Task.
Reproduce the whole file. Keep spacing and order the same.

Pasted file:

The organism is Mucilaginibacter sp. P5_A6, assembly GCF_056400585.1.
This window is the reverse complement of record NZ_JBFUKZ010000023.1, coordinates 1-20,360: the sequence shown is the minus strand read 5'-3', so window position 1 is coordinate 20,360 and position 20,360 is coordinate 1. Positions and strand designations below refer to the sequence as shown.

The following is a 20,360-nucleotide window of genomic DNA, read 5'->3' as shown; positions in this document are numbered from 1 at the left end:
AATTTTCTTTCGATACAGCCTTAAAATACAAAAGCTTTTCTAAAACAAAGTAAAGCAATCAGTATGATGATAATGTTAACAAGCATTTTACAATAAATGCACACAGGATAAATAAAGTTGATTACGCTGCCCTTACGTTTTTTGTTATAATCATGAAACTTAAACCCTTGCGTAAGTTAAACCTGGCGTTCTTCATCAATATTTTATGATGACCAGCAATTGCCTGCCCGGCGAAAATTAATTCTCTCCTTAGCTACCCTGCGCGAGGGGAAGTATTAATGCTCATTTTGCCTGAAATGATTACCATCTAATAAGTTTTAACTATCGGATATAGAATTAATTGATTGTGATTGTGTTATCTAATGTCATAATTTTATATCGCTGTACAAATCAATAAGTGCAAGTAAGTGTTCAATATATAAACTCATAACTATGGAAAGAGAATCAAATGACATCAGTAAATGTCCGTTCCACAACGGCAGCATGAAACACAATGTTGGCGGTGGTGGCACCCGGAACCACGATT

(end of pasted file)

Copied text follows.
The organism is Mucilaginibacter sp. P5_A6, assembly GCF_056400585.1.
This window is the reverse complement of record NZ_JBFUKZ010000023.1, coordinates 1-20,360: the sequence shown is the minus strand read 5'-3', so window position 1 is coordinate 20,360 and position 20,360 is coordinate 1. Positions and strand designations below refer to the sequence as shown.

The following is a 20,360-nucleotide window of genomic DNA, read 5'->3' as shown; positions in this document are numbered from 1 at the left end:
AATTTTCTTTCGATACAGCCTTAAAATACAAAAGCTTTTCTAAAACAAAGTAAAGCAATCAGTATGATGATAATGTTAACAAGCATTTTACAATAAATGCACACAGGATAAATAAAGTTGATTACGCTGCCCTTACGTTTTTTGTTATAATCATGAAACTTAAACCCTTGCGTAAGTTAAACCTGGCGTTCTTCATCAATATTTTATGATGACCAGCAATTGCCTGCCCGGCGAAAATTAATTCTCTCCTTAGCTACCCTGCGCGAGGGGAAGTATTAATGCTCATTTTGCCTGAAATGATTACCATCTAATAAGTTTTAACTATCGGATATAGAATTAATTGATTGTGATTGTGTTATCTAATGTCATAATTTTATATCGCTGTACAAATCAATAAGTGCAAGTAAGTGTTCAATATATAAACTCATAACTATGGAAAGAGAATCAAATGACATCAGTAAATGTCCGTTCCACAACGGCAGCATGAAACACAATGTTGGCGGTGGTGGCACCCGGAACCACGATT